In recent years people have become wary of tuna, because of mercury. Here the advantages of sardines, which are high in omega-3s, come to the fore. According to Steve Webster, senior marine biologist at the Monterey Bay Aquarium, most tuna live about 10 years, and sardines about six, meaning they accumulate fewer toxins—making which waters sardines come from, and the level of toxins, less of a worry. The less time in the water (or the soil, for that matter), the less risky the food: Eating low on the food chain seems a wise strategy.

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Corby Kummer's work in The Atlantic has established him as one of the most widely read, authoritative, and creative food writers in the United States. The San Francisco Examiner pronounced him "a dean among food writers in America." More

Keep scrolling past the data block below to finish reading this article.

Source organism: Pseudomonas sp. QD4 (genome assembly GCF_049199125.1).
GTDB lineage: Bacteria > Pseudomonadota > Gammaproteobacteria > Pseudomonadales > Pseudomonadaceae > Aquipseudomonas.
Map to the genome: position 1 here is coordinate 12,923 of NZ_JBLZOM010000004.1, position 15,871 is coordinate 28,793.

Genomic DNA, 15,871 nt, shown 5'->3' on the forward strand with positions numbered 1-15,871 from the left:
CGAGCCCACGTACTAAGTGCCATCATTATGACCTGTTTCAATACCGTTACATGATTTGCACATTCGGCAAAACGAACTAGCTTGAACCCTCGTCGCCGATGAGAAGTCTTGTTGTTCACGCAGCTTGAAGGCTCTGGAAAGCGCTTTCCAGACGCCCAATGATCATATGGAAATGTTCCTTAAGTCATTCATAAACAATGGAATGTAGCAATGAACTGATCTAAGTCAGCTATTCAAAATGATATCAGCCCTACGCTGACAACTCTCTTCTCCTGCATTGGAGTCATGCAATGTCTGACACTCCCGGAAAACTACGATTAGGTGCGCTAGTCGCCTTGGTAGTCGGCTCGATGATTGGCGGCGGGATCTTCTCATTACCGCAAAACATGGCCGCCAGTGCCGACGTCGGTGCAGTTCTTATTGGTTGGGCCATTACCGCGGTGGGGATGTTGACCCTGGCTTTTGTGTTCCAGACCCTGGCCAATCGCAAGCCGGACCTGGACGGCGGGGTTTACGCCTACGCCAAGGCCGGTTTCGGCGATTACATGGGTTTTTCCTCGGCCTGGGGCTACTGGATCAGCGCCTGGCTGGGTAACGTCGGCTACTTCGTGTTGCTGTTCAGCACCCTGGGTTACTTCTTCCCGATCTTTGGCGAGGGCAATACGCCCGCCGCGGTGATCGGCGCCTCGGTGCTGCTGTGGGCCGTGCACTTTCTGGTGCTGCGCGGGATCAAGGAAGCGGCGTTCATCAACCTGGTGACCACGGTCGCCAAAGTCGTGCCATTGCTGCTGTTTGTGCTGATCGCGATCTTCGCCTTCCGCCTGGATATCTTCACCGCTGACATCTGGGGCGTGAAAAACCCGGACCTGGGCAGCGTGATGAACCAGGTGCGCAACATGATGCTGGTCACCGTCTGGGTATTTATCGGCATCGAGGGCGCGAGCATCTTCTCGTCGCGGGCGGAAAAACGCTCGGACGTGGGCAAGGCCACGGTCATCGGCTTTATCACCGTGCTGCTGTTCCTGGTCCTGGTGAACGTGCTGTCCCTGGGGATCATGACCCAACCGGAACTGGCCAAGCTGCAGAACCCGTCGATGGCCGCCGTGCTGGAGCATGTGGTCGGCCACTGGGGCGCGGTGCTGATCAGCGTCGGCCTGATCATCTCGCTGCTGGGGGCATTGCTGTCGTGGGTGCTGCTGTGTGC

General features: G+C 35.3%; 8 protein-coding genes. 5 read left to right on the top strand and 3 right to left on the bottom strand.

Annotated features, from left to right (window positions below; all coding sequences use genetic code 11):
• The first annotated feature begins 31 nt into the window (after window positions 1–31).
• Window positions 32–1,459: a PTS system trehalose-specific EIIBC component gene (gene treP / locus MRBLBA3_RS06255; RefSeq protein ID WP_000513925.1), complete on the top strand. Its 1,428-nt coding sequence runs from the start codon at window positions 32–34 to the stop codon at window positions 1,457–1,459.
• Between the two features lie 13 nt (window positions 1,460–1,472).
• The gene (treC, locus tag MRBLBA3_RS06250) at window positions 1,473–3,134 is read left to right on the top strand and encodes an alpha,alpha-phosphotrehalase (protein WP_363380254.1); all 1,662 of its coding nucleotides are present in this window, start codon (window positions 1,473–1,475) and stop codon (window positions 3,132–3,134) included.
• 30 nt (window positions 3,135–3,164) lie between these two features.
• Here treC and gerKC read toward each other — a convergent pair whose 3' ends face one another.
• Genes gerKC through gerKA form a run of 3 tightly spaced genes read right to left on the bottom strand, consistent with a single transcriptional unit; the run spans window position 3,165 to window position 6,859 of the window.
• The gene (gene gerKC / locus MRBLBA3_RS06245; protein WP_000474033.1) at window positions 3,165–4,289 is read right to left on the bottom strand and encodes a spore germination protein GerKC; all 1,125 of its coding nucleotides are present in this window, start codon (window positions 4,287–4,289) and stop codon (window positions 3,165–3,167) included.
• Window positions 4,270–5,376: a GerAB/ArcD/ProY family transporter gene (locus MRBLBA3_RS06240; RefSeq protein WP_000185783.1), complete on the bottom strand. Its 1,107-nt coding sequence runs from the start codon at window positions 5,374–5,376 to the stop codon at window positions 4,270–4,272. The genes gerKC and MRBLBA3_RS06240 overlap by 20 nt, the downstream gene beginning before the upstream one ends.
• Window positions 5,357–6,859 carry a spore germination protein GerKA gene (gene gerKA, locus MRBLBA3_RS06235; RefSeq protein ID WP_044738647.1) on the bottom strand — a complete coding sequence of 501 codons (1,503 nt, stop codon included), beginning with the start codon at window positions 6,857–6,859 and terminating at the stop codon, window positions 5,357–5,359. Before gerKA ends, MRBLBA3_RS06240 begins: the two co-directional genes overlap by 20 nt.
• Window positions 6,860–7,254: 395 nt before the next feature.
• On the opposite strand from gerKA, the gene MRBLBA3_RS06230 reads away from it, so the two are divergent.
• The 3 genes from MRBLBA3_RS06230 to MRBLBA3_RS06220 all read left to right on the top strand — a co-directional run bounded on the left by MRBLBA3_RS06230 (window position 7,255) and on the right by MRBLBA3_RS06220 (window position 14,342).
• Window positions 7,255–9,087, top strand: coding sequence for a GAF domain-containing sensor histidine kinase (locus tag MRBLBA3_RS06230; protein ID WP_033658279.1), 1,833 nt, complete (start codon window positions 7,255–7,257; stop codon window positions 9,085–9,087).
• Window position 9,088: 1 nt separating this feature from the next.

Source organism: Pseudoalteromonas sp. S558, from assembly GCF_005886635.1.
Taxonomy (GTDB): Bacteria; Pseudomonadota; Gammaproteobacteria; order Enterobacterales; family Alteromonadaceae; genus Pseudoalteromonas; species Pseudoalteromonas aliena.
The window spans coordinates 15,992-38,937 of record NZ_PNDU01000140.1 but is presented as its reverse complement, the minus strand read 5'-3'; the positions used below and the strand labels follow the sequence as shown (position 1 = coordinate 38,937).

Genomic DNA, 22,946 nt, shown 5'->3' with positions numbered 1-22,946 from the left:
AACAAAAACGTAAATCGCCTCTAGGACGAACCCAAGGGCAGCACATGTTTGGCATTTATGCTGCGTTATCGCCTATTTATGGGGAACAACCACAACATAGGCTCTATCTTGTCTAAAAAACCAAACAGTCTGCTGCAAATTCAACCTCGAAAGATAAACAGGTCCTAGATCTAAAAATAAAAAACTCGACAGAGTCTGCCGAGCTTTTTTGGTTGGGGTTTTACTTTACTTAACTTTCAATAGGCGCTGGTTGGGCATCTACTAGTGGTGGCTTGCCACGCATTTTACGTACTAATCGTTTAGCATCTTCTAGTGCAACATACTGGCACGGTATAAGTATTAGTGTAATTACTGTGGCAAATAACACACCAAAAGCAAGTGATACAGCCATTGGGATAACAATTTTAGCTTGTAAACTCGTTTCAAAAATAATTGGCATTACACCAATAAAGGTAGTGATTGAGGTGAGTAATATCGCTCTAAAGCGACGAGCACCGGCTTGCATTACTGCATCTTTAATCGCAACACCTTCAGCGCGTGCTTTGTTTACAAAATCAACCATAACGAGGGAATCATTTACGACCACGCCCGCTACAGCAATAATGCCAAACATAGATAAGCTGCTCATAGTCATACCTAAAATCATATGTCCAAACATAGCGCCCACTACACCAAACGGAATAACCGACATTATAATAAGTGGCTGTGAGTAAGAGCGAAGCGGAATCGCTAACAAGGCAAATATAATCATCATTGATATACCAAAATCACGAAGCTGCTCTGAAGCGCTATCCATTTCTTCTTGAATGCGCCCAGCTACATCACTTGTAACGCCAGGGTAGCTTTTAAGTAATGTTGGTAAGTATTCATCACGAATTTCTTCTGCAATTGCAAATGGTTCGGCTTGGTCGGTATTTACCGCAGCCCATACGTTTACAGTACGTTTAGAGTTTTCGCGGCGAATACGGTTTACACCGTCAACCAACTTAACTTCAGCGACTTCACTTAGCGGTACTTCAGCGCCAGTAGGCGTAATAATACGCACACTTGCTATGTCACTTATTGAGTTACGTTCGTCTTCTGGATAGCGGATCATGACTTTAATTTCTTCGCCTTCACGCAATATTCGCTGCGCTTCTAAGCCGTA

Corby Kummer's work in The Atlantic has established him as one of the most widely read, authoritative, and creative food writers in the United States. The San Francisco Examiner pronounced him "a dean among food writers in America." Julia Child once said, "I think he's a very good food writer. He really does his homework. As a reporter and a writer he takes his work very seriously." Kummer's 1990 Atlantic series about coffee was heralded by foodies and the general public alike. The response to his recommendations about coffees and coffee-makers was typical--suppliers scrambled to meet the demand. As Giorgio Deluca, co-founder of New York's epicurean grocery Dean & Deluca, says: "I can tell when Corby's pieces hit; the phone doesn't stop ringing." His book, The Joy of Coffee, based on his Atlantic series, was heralded by The New York Times as "the most definitive and engagingly written book on the subject to date." In nominating his work for a National Magazine Award (for which he became a finalist), the editors wrote: "Kummer treats food as if its preparation were something of a life sport: an activity to be pursued regularly and healthfully by knowledgeable people who demand quality." Kummer's book The Pleasures of Slow Food celebrates local artisans who raise and prepare the foods of their regions with the love and expertise that come only with generations of practice. Kummer was restaurant critic of New York Magazine in 1995 and 1996 and since 1997 has served as restaurant critic for Boston Magazine. He is also a frequent food commentator on television and radio. He was educated at Yale, immediately after which he came to The Atlantic. He is the recipient of five James Beard Journalism Awards, including the MFK Fisher Distinguished Writing Award.